Earnings season struck the markets with a bang this week, and shares of some of the largest companies in the world have been sent reeling. A few key reports of strength have managed to stave off some of the worst quarterly data, however -- and while the health care field has been hit-or-miss so far, major biotech player Amgen (NAS: AMGN) had a chance on Tuesday to belt out a home run for its shareholders. I'll show you three key takeaways from the report clearing up Amgen's future, but first, let's see how its quarter stacked up against expectations.
Did Amgen make the cut?
The third quarter in 2011 hadn't been kind to Amgen, when a legal reserve charge had laid a heavy damper on the results. The company had a lot to match on a quarterly basis, however, given that Amgen crushed analyst expectations in a great second-quarter report. Fortunately, the third quarter continued the company's good fortune.
For Amgen CEO Robert Bradway's first complete quarter with the company, he sure put up some good results. Amgen's adjusted earnings per share of $1.67 absolutely slaughtered projections by $0.20.
Amgen further beat estimates on revenue, posting a 10% leap to $4.32 billion. The good news prompted the company to raise its expectations for full-year revenue to between $17.2 billion and $17.3 billion, up from between $16.9 billion to $17.2 billion. The company also raised EPS forecasts.
It all came together for Amgen this quarter, continuing the great 2012 the company has had so far. Shares rose more than 1% in after-hours trading, but with the stock near 52-week highs, is there still an opportunity here for investors late to the game? Let's check out just how Amgen succeeded in the third quarter to find out what's in store.
3 keys behind the data
Amgen's multi-decade blockbuster anemia drug Epogen managed to squeak out gains this quarter despite the ongoing passage of time. This ancient drug has scored massive sales for the company, but fresh competition from Affymax (NAS: AFFY) and its own FDA-approved anemia drug, Omontys, has placed the heat on Amgen recently. It's a testament to Amgen's fortitude in defending its turf that the company still manages to wring gains out of Epogen, which picked up sales growth of 3% for the quarter.
Epogen's patents may expire between 2013 and 2015, but Amgen has managed to establish a fence around its best-seller that should keep the drug in business for quite some time. The company's deal with major dialysis chainDaVita (NYS: DVA) to supply 90% of the latter's medication with Epogen undoubtedly will hurt Affymax's gains in the competition. Still, you should keep your eyes open for the latest in the anemia and dialysis front, as Omontys sports the benefit of only requiring once-monthly dosages for patient convenience, rather than the more frequent administration of Epogen. Generic drugmaker Hospira (NYS: HSP) also began a phase 3 trial of a biosimilar drug to Epogen back in January, and investors should keep an eye out for the trial's results sometime next year.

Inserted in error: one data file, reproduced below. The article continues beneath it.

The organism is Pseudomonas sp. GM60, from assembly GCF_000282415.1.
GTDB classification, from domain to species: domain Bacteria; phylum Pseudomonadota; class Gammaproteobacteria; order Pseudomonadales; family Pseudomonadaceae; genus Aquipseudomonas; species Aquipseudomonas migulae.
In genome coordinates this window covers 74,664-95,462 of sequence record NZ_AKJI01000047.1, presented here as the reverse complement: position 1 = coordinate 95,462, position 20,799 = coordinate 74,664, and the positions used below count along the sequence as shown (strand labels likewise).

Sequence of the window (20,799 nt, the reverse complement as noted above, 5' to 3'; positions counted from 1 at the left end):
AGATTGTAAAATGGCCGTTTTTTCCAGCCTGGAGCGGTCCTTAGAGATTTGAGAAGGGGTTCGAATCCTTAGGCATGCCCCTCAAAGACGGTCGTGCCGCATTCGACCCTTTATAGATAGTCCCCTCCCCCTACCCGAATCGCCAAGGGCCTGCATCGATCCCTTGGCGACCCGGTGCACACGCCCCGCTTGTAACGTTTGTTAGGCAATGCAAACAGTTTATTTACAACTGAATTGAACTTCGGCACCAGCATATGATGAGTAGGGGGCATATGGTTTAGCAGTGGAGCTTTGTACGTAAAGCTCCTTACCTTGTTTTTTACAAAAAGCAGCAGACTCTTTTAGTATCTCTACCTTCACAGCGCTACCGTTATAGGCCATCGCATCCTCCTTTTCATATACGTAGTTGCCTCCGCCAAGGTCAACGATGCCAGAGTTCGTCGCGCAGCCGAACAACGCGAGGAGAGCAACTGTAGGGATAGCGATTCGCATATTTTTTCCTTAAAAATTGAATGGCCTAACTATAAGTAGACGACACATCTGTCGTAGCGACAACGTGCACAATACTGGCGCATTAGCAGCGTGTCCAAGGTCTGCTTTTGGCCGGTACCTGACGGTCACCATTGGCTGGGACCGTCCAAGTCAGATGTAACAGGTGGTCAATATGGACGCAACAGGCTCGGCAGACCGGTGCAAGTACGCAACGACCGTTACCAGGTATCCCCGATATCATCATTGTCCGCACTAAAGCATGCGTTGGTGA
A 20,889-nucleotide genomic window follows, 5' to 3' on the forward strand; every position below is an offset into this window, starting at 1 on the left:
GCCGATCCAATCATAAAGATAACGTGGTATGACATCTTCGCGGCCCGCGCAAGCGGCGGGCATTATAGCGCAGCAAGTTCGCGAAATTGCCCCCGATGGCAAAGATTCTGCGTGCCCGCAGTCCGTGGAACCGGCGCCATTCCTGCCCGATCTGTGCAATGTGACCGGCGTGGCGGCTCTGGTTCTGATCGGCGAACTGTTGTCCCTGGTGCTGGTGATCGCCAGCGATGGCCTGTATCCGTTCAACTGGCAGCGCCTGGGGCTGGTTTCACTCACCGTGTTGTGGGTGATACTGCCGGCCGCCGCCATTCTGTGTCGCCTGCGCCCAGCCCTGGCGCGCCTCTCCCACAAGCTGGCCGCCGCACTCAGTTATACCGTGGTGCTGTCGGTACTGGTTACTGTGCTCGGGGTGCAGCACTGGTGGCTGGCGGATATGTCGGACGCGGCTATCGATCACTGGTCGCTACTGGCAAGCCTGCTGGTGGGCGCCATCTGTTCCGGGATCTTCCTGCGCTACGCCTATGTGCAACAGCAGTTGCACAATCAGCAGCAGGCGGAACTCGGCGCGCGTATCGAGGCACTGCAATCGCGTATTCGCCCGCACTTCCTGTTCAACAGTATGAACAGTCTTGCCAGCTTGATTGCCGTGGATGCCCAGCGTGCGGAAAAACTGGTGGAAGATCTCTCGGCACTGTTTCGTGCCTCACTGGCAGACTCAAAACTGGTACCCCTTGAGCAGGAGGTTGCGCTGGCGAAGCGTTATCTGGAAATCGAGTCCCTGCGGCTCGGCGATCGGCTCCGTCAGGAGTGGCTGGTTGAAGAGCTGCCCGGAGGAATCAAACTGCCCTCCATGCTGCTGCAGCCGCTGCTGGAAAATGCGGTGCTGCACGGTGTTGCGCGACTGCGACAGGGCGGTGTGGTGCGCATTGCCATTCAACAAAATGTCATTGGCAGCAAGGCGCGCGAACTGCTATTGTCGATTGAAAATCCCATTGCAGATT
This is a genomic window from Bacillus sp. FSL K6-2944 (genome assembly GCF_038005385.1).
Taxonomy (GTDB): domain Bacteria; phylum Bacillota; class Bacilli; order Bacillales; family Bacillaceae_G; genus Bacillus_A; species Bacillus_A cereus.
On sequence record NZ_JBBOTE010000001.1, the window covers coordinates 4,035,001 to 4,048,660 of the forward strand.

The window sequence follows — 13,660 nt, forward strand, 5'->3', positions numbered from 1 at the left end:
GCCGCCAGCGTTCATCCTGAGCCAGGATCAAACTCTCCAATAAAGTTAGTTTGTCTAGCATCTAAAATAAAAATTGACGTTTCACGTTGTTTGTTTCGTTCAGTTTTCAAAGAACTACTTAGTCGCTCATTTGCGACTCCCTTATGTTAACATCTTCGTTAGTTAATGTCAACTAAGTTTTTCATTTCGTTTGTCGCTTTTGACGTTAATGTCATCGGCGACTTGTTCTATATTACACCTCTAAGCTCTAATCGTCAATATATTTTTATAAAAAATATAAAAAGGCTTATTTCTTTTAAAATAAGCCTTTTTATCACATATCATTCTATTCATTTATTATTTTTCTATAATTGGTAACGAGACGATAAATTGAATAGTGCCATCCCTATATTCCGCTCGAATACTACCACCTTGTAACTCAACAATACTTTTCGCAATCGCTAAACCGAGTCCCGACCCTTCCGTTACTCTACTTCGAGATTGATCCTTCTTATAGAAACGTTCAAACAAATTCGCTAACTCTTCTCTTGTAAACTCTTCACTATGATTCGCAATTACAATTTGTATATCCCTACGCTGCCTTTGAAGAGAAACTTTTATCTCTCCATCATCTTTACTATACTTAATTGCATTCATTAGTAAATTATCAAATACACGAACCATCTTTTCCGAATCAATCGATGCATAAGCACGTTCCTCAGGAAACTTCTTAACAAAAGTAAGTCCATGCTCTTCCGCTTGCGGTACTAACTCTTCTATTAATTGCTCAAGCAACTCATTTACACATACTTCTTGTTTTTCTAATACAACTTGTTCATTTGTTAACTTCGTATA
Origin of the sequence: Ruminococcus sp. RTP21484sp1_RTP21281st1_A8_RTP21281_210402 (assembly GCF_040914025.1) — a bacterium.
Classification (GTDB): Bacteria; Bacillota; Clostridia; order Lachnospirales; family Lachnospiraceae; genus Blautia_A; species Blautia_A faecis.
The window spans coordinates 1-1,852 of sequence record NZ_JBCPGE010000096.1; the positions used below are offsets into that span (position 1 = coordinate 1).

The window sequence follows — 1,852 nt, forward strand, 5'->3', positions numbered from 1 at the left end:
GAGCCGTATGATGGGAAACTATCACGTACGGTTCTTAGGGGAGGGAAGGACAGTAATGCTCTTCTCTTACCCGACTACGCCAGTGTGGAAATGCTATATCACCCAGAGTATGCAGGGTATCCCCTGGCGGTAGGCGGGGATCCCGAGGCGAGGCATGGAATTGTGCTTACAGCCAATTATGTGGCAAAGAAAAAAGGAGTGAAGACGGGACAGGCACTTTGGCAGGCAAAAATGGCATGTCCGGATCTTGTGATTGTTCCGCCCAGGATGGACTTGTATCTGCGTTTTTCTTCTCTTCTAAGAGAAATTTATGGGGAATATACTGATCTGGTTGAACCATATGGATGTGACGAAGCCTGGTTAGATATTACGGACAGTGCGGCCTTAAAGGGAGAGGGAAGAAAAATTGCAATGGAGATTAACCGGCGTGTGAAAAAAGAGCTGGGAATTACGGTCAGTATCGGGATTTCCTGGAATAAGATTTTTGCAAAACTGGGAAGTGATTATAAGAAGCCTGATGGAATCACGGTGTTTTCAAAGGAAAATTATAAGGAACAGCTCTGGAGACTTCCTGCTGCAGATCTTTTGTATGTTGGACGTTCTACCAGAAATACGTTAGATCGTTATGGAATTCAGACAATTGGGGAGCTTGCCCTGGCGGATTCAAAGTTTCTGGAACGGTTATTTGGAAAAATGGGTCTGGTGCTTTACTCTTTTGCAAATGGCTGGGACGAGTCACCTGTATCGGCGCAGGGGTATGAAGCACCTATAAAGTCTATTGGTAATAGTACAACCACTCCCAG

In less optimistic news, Amgen's biggest sellers, cancer-fighting Neulasta and Neupogen, only managed to gain 1% sales growth for the quarter. Neupogen and Neulasta face some serious competition given that the drugs go off-patent in 2013 and 2015, respectively, and already battle the likes of Teva Pharmaceutical's (NYS: TEVA) Tevagrastim and Hospira's Nivestim outside of the U.S. -- the latter of which is already a biosimilar of Neupogen. Unfortunately, it looks like the company could struggle with its bestseller in coming years, given that sales growth for Neulasta and Neupogen had already been slowing.
Fortunately, a third, sparkling piece of optimism from the quarter restored hope. Sales of rheumatoid arthritis drug Enbrel zoomed up 17% for the quarter, beating analyst expectations in counting sales of $1.08 billion. Enbrel picked up 11% year-over-year growth in Q2, so the increased growth looks good for the future. Amgen also received some patent news for the drug last year - increasing its patent protection another 16 years after the drug had been scheduled to go off-patent this year.
That's great news for Enbrel, which already ranked as Amgen's second-best seller in 2011. While Enbrel faces competition from Merck (NYS: MRK) abroad in the rheumatoid arthritis market, more than half of Enbrel's sales come domestically -- where the patent will help to protect the company's swelling gains. Given that Pfizer (NYS: PFE) markets and sells the drug outside the U.S., shareholders should feel confident about this drug's future success and current growth, particularly with the numbers posted this quarter.
Time to take the plunge?
Given recent health care earnings reports that haven't elicited excitement, Amgen's third quarter should spark your confidence in this stock. With a large pipeline and modest dividend, the biotech star offers enough promise to outweigh concerns over looming patent expirations. The solid earnings report should only reinforce Wall Street optimism around this biotech star.
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The article Amgen Lets the Good Times Roll originally appeared on Fool.com.
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